Sunday, October 8, 2017

Despair on Richmond Road: The 1890's story of John Barton

In 1890, a gentleman from a happy-sounding hamlet south of Ottawa known as "Pleasant Valley" decided he wanted to spend the last years of his life on Richmond Road, just east of Skead's Mills (the future Westboro). Sadly, this period of his life would be short, sad, and end in tragedy.

John Barton was a 58-year old farmer, who had been residing in this section of Goulbourn Township for many years, on a fairly large 75-acre farm. His brother Benjamin farmed on the adjoining piece of land, and it appears Barton was very popular amongst his neighbours and friends. He was a long-time councillor for Goulbourn Township as well. His home was in "Pleasant Valley", which was an early name given to this community of farmers south of Stittsville and Hazeldean. What is now the street known as "Faulkner Trail" existed as far back as at least 1879 and probably many years before that. It was along this roadway that the farmers of the area built their houses. The Belden Atlas map from 1879 shows the 15-or-so farmhouses on Faulkner Trail, including the Bartons. Some prominent names in this area including the Bradleys, Argue, and Faulkner.

1879 Goulburn Township map, showing the "Pleasant
Valley" area, or what is now Faulkner Trail Road, just
south of where Terry Fox intersects with Eagleson.

For reasons lost through the passage of time, the newly-retired John Barton and his 49-year-old wife Mary Ellen, along with their 15-year old niece Miss Mildred Mooney, decided to move to Richmond Road, many kilometers from his long-time home. Though the couple did have friends in Skead's Mills, it is a bit odd that they chose this spot. On April 29th, 1890, Barton acquired a 6-acre piece of land from Ottawa lawyer Frank R. Latchford (who owned pieces of land throughout the area which he had acquired from the Hon. James Skead estate a few years earlier). Patricia Avenue did not exist back in 1890 (even Island Park Drive was still 30+ years in the future), but if it had, it would have marked the eastern edge of the property. Barton began construction of a modest brick house on his new property, which stood until the late 1950s. (To place it, the house would have stood in the parking lot of the old Canadian Tire).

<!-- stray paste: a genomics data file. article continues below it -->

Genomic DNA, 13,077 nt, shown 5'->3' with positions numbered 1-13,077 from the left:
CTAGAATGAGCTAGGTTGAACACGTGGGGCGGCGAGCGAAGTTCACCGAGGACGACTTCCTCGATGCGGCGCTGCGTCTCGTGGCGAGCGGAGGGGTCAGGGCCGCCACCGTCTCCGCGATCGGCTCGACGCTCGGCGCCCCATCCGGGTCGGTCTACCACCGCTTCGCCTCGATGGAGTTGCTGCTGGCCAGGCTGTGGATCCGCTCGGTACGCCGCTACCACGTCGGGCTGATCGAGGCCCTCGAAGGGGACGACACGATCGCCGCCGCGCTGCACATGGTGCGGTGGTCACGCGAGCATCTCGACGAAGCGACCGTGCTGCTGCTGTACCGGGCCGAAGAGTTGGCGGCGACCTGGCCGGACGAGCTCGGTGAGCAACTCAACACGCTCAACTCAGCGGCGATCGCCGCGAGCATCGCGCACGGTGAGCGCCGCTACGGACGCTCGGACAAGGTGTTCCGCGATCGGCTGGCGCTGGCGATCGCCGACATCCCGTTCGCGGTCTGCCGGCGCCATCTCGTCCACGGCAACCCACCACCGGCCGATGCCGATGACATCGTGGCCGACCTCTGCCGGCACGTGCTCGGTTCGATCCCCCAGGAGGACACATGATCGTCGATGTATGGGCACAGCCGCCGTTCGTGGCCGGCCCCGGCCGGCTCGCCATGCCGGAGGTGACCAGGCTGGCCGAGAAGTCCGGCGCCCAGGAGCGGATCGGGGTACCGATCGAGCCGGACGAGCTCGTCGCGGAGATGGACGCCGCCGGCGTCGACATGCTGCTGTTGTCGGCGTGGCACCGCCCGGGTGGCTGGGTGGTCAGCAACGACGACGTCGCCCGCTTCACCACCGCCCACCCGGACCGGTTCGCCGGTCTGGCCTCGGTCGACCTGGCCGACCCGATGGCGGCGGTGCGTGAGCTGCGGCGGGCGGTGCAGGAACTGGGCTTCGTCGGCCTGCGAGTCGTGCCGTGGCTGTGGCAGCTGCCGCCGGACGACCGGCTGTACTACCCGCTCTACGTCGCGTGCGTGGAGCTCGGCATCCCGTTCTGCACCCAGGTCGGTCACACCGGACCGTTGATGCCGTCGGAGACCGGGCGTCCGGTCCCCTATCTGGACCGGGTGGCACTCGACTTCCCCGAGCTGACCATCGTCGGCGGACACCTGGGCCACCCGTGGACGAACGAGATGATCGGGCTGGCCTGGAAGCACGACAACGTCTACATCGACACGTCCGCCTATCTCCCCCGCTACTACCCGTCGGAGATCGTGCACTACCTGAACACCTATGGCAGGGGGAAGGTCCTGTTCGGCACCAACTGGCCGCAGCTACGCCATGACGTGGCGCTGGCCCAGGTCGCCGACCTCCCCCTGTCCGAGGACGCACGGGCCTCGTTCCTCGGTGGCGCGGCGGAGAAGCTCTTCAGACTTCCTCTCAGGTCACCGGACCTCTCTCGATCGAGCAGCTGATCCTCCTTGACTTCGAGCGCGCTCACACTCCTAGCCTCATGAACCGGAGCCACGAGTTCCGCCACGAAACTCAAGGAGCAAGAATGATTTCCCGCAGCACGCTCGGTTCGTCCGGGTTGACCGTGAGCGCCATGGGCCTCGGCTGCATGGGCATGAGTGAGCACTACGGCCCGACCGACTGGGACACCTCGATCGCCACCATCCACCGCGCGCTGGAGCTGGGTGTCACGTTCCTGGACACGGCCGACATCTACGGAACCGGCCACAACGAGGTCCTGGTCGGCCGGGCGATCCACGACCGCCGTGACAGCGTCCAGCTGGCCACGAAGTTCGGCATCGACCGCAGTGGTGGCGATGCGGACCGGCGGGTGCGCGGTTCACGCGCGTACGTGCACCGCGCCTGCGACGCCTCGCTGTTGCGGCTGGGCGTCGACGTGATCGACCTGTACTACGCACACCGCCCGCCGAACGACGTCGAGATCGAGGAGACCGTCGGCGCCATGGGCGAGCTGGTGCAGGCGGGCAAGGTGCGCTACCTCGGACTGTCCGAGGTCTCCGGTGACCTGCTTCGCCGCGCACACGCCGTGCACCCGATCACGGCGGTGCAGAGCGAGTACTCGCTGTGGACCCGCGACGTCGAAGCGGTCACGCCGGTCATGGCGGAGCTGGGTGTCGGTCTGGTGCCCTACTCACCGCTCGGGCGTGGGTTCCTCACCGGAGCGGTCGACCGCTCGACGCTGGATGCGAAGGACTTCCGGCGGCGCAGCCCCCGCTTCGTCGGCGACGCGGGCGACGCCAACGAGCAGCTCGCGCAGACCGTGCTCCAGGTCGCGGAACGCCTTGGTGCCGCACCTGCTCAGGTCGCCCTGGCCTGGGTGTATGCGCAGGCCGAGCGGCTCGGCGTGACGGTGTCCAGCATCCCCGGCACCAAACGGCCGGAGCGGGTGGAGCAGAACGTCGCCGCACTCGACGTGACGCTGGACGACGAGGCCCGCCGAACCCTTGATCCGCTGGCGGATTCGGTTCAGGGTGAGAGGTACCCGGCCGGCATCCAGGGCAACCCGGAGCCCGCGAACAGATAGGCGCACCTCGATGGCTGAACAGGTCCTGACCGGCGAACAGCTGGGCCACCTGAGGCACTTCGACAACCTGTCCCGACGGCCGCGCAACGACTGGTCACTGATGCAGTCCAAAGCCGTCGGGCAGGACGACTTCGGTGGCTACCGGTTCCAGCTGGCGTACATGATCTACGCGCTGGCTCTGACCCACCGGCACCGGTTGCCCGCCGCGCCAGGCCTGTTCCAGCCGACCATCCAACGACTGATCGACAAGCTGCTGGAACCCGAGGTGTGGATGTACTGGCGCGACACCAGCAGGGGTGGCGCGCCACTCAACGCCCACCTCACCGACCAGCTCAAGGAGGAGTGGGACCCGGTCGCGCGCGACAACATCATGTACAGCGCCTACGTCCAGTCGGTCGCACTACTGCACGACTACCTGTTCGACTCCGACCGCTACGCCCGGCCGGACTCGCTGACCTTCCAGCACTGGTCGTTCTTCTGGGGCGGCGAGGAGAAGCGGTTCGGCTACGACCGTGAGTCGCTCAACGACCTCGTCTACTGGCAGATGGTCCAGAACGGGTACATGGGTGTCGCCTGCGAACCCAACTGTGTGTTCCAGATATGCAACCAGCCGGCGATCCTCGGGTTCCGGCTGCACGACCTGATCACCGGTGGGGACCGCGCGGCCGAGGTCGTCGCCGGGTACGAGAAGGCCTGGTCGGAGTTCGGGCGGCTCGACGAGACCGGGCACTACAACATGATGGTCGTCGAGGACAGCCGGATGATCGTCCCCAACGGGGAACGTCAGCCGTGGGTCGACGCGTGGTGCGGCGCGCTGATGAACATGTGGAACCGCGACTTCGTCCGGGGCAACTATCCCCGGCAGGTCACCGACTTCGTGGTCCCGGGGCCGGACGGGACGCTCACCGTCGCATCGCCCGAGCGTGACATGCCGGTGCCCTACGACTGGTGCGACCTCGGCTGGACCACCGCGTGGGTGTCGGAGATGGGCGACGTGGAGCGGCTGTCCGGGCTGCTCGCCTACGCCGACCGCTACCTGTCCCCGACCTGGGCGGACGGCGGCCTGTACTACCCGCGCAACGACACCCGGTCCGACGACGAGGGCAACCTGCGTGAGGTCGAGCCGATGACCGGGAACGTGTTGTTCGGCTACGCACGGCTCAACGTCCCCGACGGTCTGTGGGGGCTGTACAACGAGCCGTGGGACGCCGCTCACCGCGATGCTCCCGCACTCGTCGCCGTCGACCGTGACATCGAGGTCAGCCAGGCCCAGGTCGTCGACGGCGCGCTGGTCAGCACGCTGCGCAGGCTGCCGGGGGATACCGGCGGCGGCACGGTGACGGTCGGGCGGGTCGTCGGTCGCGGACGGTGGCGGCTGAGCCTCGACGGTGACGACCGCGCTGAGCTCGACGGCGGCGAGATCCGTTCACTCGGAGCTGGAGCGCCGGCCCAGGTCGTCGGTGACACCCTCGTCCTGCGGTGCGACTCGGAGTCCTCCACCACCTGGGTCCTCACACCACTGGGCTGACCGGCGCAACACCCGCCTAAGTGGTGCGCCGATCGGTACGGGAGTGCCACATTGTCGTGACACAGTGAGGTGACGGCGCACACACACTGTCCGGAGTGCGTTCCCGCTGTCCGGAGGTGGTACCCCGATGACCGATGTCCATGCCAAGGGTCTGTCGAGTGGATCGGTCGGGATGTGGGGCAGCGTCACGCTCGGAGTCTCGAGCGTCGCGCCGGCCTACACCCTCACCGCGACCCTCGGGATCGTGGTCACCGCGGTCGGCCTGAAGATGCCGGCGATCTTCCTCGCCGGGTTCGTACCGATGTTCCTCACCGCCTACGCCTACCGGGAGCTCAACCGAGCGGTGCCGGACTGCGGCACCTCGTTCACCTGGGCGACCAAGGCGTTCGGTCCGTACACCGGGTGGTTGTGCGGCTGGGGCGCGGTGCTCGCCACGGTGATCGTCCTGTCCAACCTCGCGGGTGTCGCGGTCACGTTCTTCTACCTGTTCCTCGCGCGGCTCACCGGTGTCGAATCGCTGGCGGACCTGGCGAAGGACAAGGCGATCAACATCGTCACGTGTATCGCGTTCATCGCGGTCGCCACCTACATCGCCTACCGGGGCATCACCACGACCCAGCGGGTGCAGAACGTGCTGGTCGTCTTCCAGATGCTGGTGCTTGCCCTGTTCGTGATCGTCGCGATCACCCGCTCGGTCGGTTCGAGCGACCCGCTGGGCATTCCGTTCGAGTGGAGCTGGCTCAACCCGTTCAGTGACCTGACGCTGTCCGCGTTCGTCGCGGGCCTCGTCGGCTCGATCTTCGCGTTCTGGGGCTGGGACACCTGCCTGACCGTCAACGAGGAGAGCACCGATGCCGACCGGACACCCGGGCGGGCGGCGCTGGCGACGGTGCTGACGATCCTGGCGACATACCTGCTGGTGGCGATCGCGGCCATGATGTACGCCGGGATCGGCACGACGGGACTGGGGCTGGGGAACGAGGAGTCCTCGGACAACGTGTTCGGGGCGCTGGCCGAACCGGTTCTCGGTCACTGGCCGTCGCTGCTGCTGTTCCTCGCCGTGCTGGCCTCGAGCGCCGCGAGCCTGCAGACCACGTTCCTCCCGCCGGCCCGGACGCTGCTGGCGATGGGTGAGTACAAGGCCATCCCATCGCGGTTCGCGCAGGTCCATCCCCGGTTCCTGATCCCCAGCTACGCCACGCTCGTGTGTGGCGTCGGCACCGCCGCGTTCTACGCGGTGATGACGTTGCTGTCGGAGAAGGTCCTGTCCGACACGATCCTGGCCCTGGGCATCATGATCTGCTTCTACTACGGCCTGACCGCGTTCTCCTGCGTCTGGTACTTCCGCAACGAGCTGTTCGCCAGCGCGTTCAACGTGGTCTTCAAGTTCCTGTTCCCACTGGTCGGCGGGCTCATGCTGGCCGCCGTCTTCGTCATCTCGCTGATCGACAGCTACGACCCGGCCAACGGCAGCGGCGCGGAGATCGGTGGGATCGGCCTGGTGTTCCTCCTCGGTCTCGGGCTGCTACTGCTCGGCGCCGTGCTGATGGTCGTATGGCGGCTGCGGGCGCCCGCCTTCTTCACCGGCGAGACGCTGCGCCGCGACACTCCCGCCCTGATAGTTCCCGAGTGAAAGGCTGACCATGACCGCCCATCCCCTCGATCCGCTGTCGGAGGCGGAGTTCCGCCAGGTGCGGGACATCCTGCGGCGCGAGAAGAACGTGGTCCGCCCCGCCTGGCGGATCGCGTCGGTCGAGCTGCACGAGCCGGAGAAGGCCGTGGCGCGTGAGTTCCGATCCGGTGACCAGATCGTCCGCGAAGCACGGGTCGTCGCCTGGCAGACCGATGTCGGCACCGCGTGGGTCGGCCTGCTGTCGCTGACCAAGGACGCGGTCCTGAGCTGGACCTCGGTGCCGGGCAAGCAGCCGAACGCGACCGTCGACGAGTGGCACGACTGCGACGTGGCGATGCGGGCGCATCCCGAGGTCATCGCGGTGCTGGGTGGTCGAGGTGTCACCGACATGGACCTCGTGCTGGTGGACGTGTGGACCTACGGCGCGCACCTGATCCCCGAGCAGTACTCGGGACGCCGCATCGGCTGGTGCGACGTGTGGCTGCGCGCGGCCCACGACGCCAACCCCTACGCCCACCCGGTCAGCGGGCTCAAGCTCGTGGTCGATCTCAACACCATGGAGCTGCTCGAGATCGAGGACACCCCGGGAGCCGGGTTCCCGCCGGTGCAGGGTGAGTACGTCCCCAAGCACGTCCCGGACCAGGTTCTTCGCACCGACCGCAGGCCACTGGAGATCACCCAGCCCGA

Late in the fall of 1890, the Barton's friends held a large goodbye party for them in their home. 75 people attended to wish them well, and present them with gifts. John Barton was presented with an easy chair, Mrs. Barton with a rocking chair, and Mildred Mooney with a "music rack". Incredibly, the speech presented to honour the Barton's that night was printed in the newspaper a few days later.
Ottawa Journal
October 8, 1890

Sure enough, the newspaper reported on December 1st that the Barton's had moved into their new house on Richmond Road. (Birchton being another old name for the area of Westboro east of Churchill Avenue). 

Ottawa Journal, December 1, 1890.

I've found only one photo of the house the Barton's built, and it can be seen just in the background of another house. Here it is, in behind the Selwyn Hand house at the corner of Richmond Road and Patricia (which is now 333 Patricia Avenue, having been impressively moved north down Patricia Avenue in the 1950s). This photo dates to about 1940.

Barton house in background, behind the Selwyn Hand house
on Richmond Road, approx. 1940.

All seemed well for the Bartons in 1890, as they began to enjoy their retirement on the quiet Richmond Road strip. The 1890s were particularly quiet on Richmond Road, as there was a bit of an economic depression happening. The mill had been destroyed by fire for a final time in 1888, and there was little business in the area. The streetcar was still 10 years away. 

Over the following year and a half, John Barton fell into a depression. He was seen by all he associated with as moody, restless, and in low spirits. Perhaps it was regret in his decision to relocate from his familiar homestead and many friends and family. Or perhaps it was a mental breakdown which had been developing over years. His physician, Dr. Potter, had been treating him for "brain trouble". Around ten years prior, Barton had been assisting in the construction of a large barn when he fell from its roof. Family later recounted that he was never quite the same following that incident, his wife stating that he was never again "quite right in the head". Whatever the cause, his condition had deteriorated during his days on Richmond Road. Friends stated they worried about him, and that his mind was going.